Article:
Today’s grocery aisles look very different than they did even 20 years ago. The options we have to choose from are more than anything our ancestors could have even dreamed of. However, to today’s consumers, this plethora of options can leave us feeling overwhelmed and unsure of what we should be choosing. Add to this the fact that it seems every day a new study comes out saying something we’ve been using for years is going to kill us. It’s enough to make you want to pull your hair out!
But, as always, we here at The Real Kitchen have your back!
We are going explore why we use cooking oil, what the heck a “smoke point” is, and reveal a few popular types of oils to choose from.
Why do we use oil in cooking?
You may have looked at a recipe recently and wondered, “do I really need to preheat this oil in the pan?”
The short answer is: yes.
Oil is a necessary ingredient (and step) in the cooking process for many reasons, but a few of the main reasons are:
- Oils help transport heat
- Oils help keep food from sticking to the bottom of the pan
- Oils help dissolve and carry flavors with other ingredients in a dish
The oil is also what helps you get that delicious, crispy brown crust we love so much. Cooking oil does all of these things because of its ability to handle high temperatures.
What’s a smoke point?
As we just stated, cooking oil accomplishes all of its many benefits because of its ability to handle high temperatures. However, that doesn’t mean oil can handle everything.
Every oil has what’s called a “smoke point” (you may have heard this term thrown around here and there). An oil’s smoke point is the temperature where it starts to break down and burn, no longer providing the qualities we love. Because different oils have different smoke points, it’s important to know which type of oil to use based on the cooking you will be doing.
What type of oils is best for what?
As we mentioned, with all the options available to consumers today, it’s tough to know which one to choose. Here are some common types of cooking oil, unique information about them, and what they are best used for.
Extra-Virgin Olive Oil
One of the most common types of cooking oil you will find is extra-virgin olive oil (or EVOO as Rachael Ray likes to call it).
Extra-virgin olive oil has garnered lots of attention over the years for being a healthy oil option with health benefits such as antioxidants, heart-healthy, and cancer prevention. Much of these health benefits stem from its unrefined quality. Extra-virgin olive oil has been untouched by heat or chemicals, leaving many of the natural vitamins and minerals still intact.
However, what most people forget is extra-virgin olive oil has a low smoke point. This means the temperature it can be heated to before it starts to break down and burn is a relatively low temperature for cooking. This doesn’t mean you can’t cook with extra-virgin olive oil ; it just means you may want to save it for recipes where oils are a bigger player such as dips, dressing, marinades, or drizzling.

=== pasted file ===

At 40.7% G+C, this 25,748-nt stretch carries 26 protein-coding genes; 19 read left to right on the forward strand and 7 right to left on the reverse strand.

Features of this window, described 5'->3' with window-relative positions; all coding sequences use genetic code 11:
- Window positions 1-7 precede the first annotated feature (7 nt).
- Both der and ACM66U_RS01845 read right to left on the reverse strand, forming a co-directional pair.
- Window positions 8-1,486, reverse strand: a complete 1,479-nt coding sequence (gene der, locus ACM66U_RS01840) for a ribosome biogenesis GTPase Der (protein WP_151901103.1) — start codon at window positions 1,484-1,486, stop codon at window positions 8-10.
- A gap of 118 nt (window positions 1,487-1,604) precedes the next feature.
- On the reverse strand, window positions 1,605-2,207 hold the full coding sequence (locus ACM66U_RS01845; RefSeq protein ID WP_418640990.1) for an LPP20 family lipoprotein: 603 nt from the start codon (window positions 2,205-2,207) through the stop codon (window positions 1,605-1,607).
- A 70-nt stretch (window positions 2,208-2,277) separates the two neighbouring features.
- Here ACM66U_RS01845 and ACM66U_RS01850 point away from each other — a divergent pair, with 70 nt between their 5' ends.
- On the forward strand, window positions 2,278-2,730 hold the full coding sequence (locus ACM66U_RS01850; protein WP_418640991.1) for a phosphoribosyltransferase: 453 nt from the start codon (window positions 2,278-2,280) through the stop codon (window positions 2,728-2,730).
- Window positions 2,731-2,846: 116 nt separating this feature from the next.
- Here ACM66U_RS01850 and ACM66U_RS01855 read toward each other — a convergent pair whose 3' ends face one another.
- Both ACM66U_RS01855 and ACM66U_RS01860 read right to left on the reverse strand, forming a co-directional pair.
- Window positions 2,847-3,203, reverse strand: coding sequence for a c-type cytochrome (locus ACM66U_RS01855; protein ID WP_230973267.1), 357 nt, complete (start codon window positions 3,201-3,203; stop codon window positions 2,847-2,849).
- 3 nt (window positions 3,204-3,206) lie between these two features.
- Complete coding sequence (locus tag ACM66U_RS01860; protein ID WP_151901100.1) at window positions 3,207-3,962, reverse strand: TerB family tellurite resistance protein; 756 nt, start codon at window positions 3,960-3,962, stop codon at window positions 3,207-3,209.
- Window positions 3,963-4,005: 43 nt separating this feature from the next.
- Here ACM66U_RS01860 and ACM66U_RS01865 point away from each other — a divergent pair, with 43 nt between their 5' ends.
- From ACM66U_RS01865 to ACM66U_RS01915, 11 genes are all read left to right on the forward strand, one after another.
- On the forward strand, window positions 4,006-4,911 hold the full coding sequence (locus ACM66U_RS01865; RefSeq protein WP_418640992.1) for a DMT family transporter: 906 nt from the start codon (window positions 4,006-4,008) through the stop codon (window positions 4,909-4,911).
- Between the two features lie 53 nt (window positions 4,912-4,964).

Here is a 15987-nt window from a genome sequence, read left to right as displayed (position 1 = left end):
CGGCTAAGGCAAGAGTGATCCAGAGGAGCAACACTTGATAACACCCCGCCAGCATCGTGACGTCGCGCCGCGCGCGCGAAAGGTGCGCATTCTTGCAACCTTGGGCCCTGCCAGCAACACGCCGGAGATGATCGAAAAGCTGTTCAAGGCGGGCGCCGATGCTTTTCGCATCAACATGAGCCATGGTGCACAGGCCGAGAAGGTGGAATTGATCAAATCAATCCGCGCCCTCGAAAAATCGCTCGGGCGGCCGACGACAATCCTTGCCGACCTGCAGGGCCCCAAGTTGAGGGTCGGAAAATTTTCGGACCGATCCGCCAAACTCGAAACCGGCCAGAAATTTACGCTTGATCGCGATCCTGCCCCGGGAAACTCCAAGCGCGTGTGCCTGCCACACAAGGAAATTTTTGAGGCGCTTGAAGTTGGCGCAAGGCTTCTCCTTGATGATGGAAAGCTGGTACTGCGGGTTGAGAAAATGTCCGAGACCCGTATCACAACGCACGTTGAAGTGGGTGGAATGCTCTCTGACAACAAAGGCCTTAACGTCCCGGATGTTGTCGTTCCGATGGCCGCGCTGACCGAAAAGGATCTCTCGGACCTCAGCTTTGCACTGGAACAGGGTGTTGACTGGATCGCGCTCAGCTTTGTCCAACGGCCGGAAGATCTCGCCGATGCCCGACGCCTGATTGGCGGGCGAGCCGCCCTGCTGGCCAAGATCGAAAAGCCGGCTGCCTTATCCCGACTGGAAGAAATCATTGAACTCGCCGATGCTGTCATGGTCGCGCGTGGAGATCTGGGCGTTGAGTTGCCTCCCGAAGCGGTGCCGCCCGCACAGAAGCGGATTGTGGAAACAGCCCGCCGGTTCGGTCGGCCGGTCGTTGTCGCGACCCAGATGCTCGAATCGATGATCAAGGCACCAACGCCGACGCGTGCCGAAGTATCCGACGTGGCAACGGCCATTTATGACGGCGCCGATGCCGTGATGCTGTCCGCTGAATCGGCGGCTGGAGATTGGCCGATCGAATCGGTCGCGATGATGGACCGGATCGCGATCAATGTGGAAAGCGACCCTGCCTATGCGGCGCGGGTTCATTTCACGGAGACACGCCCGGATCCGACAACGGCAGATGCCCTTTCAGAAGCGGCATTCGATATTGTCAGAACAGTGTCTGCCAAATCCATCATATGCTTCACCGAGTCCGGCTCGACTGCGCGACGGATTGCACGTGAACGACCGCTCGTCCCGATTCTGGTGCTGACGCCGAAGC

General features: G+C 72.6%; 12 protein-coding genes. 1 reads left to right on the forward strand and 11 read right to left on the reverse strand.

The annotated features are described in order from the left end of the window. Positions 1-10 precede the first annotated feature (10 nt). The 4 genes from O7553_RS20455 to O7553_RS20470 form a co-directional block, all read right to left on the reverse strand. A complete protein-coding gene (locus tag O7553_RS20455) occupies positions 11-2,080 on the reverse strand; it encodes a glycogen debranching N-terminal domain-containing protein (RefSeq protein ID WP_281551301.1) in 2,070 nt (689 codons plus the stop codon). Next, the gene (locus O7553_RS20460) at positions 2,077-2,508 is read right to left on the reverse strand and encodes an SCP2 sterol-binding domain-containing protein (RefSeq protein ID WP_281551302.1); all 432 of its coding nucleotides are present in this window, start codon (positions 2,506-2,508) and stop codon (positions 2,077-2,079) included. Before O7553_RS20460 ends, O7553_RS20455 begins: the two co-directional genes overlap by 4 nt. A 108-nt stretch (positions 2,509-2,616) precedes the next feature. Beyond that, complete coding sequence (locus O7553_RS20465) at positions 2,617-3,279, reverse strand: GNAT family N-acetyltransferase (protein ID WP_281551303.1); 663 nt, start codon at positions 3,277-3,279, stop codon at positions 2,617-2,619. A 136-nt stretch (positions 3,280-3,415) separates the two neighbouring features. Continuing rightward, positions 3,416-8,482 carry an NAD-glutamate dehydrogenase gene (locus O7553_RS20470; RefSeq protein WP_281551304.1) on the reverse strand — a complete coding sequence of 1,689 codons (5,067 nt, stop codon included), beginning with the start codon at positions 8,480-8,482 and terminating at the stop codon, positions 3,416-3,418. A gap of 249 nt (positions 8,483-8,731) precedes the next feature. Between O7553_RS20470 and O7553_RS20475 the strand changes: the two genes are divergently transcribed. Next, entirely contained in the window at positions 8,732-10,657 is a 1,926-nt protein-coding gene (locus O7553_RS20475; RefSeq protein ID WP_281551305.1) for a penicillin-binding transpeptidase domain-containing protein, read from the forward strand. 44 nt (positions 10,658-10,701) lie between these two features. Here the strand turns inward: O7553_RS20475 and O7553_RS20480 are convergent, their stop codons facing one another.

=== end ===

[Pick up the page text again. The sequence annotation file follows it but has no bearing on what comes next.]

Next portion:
Light Olive Oil
Just to be clear, “light” olive oil doesn’t refer to it being lower in calories – it refers to the lighter taste versus regular olive oil.
Light olive oil has many of the same health benefits as extra-virgin olive oil, but it has a smoke point almost 100 degrees higher than extra-virgin olive oil, making it great for higher-heat cooking such as roasting, grilling, or sauteing.
This is a perfect olive oil to keep on hand as your “everyday” cooking oil.
Coconut oil has been resurrected in the past ten years after being banished during the low-fat trend of the 80s and 90s.
Coconut oil naturally contains a high amount of saturated fats. During the “low-fat” trend of the 1980s and 1990s, saturated fats were deemed one of the most unhealthy things to consume. Thoughts have changed, and coconut oil is back to being seen as a great oil option.
Unrefined (virgin) coconut oil has a lower smoke point and a higher coconut flavor, while refined coconut oil has a higher smoke point and less coconut flavor.
Which version you choose should be based on what you are using it for. Sauteing or roasting? Refined coconut oil will give you more temperature range and control. Baking and don’t mind a little extra coconut flavor? Unrefined (virgin) coconut oils are a great option to choose from.
A couple of other very popular cooking oil options are vegetable and canola oil. Vegetable oil is a mix of vegetable oils, while canola oil is always the oil of the rapeseed plant.
Both versions have very little taste and a medium smoke point, making them great for sauteing, stir-frying, grilling, frying, and baking.
What about ALL the other types of oil out there?
There are SO many different types of oil, we could never hope to cover all of them in one blog post.
However, the beauty of choices is you get to experiment! Experimenting with different types of oil for different types of cooking is the best way to find what you like. The two things to keep in mind are:
- What is the smoke point?
- How mild is the flavor?
If you are going to be using high heat for a dish, use an oil with a higher smoke point. If you don’t want your dish influenced by the flavor of the oil, choose an oil with a more neutral flavor.
Go ahead! Have a couple of different types of oil in your kitchen and experiment with what you like!
Let us know what oils your trying and what the results were!
Here are a few recipes to get your experimentation started:
Rosemary Garlic Roasted Potato Wedges